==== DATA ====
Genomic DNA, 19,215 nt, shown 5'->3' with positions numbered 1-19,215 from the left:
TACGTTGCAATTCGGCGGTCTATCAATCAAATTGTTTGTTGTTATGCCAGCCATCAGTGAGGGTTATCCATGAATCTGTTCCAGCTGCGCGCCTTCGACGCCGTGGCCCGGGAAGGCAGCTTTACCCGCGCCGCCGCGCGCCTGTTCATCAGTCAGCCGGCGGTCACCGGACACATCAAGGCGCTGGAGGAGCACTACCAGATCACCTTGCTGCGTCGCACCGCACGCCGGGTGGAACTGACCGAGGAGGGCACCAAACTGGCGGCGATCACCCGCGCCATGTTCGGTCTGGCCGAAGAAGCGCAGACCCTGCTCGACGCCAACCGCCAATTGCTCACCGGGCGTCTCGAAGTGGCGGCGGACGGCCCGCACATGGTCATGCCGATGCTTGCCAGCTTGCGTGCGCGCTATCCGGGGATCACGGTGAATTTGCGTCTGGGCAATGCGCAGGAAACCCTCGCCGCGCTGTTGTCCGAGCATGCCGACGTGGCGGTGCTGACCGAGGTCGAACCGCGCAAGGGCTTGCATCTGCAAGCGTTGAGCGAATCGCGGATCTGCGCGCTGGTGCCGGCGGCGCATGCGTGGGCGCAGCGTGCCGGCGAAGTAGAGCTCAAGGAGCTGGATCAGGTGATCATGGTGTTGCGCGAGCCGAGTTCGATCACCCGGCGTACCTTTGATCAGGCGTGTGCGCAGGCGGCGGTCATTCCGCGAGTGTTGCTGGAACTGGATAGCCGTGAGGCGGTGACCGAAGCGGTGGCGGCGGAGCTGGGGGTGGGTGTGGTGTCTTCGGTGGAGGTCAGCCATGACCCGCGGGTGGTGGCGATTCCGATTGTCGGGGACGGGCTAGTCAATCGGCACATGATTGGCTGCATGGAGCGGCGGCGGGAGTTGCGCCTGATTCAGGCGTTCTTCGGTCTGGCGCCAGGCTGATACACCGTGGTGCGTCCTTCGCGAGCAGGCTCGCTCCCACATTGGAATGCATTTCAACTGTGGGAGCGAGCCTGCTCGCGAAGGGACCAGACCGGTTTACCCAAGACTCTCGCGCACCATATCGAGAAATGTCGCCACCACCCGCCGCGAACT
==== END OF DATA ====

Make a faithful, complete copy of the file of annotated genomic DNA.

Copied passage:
Genomic DNA, 19,215 nt, shown 5'->3' with positions numbered 1-19,215 from the left:
TACGTTGCAATTCGGCGGTCTATCAATCAAATTGTTTGTTGTTATGCCAGCCATCAGTGAGGGTTATCCATGAATCTGTTCCAGCTGCGCGCCTTCGACGCCGTGGCCCGGGAAGGCAGCTTTACCCGCGCCGCCGCGCGCCTGTTCATCAGTCAGCCGGCGGTCACCGGACACATCAAGGCGCTGGAGGAGCACTACCAGATCACCTTGCTGCGTCGCACCGCACGCCGGGTGGAACTGACCGAGGAGGGCACCAAACTGGCGGCGATCACCCGCGCCATGTTCGGTCTGGCCGAAGAAGCGCAGACCCTGCTCGACGCCAACCGCCAATTGCTCACCGGGCGTCTCGAAGTGGCGGCGGACGGCCCGCACATGGTCATGCCGATGCTTGCCAGCTTGCGTGCGCGCTATCCGGGGATCACGGTGAATTTGCGTCTGGGCAATGCGCAGGAAACCCTCGCCGCGCTGTTGTCCGAGCATGCCGACGTGGCGGTGCTGACCGAGGTCGAACCGCGCAAGGGCTTGCATCTGCAAGCGTTGAGCGAATCGCGGATCTGCGCGCTGGTGCCGGCGGCGCATGCGTGGGCGCAGCGTGCCGGCGAAGTAGAGCTCAAGGAGCTGGATCAGGTGATCATGGTGTTGCGCGAGCCGAGTTCGATCACCCGGCGTACCTTTGATCAGGCGTGTGCGCAGGCGGCGGTCATTCCGCGAGTGTTGCTGGAACTGGATAGCCGTGAGGCGGTGACCGAAGCGGTGGCGGCGGAGCTGGGGGTGGGTGTGGTGTCTTCGGTGGAGGTCAGCCATGACCCGCGGGTGGTGGCGATTCCGATTGTCGGGGACGGGCTAGTCAATCGGCACATGATTGGCTGCATGGAGCGGCGGCGGGAGTTGCGCCTGATTCAGGCGTTCTTCGGTCTGGCGCCAGGCTGATACACCGTGGTGCGTCCTTCGCGAGCAGGCTCGCTCCCACATTGGAATGCATTTCAACTGTGGGAGCGAGCCTGCTCGCGAAGGGACCAGACCGGTTTACCCAAGACTCTCGCGCACCATATCGAGAAATGTCGCCACCACCCGCCGCGAACT